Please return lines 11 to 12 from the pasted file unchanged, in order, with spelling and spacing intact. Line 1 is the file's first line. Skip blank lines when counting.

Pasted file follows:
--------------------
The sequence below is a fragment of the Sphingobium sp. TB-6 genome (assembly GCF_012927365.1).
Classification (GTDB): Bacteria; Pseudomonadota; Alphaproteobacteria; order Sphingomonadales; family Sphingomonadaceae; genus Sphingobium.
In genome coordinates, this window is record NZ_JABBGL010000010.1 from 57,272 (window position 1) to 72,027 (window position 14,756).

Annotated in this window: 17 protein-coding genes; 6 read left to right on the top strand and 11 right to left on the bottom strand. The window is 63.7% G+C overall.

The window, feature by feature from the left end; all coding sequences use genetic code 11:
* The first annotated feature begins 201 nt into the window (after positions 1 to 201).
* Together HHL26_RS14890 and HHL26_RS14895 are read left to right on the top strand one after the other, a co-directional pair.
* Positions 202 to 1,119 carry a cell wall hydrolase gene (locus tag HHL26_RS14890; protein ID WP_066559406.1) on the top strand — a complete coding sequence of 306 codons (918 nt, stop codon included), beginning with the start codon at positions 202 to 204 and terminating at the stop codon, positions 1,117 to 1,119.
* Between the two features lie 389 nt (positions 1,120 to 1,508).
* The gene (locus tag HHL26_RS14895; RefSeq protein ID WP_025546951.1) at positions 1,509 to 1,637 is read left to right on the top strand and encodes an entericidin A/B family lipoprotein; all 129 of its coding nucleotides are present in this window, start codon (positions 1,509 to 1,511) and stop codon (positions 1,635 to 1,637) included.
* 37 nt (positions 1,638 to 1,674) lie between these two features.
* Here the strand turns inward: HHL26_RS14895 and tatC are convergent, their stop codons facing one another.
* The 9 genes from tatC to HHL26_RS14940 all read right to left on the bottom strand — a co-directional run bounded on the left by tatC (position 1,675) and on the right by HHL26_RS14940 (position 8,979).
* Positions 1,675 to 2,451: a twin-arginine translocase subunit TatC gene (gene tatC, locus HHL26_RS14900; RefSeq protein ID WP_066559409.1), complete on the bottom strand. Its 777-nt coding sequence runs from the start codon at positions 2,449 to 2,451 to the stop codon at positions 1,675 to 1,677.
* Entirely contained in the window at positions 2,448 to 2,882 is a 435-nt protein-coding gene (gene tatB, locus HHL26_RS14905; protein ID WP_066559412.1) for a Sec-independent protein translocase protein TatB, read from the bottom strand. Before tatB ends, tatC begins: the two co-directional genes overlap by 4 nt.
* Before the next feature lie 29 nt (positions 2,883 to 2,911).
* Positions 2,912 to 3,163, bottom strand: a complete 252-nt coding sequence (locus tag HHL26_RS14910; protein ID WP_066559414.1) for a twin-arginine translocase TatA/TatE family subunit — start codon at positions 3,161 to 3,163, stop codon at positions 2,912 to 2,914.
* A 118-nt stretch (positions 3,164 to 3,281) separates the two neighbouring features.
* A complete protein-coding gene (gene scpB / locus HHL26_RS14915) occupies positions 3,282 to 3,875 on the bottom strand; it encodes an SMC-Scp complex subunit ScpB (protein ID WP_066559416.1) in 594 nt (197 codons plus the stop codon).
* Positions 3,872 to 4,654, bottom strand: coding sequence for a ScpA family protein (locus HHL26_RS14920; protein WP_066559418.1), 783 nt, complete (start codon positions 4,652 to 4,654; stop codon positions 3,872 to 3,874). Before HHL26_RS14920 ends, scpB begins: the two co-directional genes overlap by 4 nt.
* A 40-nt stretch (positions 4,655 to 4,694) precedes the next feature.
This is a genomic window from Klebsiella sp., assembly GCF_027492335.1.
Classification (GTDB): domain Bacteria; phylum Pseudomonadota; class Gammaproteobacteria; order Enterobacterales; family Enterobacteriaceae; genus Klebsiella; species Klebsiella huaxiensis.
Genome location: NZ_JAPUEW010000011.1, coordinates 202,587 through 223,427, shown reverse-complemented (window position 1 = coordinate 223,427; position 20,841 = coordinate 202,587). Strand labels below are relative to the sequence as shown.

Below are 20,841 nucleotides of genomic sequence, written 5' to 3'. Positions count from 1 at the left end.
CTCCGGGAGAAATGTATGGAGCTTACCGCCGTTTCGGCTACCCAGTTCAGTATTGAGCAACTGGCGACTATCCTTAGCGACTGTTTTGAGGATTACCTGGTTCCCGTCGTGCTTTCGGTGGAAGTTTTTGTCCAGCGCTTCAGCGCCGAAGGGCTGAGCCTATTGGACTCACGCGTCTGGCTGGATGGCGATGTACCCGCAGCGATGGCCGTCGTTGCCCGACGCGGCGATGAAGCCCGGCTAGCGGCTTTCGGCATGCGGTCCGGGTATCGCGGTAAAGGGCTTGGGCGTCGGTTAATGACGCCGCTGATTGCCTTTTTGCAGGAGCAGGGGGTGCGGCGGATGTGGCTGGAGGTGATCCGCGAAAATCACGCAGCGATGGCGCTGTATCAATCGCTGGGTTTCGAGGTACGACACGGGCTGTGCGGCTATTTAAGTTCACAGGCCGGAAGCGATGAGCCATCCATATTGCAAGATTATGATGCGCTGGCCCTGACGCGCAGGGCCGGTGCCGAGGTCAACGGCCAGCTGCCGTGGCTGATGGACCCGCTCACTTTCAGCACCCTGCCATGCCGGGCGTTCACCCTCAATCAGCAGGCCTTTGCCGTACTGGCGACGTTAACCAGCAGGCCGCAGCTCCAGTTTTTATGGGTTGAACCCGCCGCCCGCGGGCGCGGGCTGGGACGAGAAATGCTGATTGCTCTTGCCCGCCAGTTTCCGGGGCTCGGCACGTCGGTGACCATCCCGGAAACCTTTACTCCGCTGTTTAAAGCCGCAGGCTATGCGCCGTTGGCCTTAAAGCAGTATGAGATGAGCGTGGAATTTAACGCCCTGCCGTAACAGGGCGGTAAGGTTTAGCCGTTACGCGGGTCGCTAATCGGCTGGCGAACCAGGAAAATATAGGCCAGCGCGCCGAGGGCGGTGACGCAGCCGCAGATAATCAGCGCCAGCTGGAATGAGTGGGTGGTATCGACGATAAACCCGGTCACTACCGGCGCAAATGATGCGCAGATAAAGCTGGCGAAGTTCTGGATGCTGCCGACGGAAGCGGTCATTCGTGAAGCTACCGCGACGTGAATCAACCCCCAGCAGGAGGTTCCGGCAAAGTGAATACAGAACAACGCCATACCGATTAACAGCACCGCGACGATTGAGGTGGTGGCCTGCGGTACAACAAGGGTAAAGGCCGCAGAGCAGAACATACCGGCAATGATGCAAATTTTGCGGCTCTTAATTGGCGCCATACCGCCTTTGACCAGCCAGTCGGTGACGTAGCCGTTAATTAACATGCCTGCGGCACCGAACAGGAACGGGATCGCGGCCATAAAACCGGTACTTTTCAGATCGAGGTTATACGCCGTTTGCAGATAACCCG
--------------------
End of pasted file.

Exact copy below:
* 37 nt (positions 1,638 to 1,674) lie between these two features.
* Here the strand turns inward: HHL26_RS14895 and tatC are convergent, their stop codons facing one another.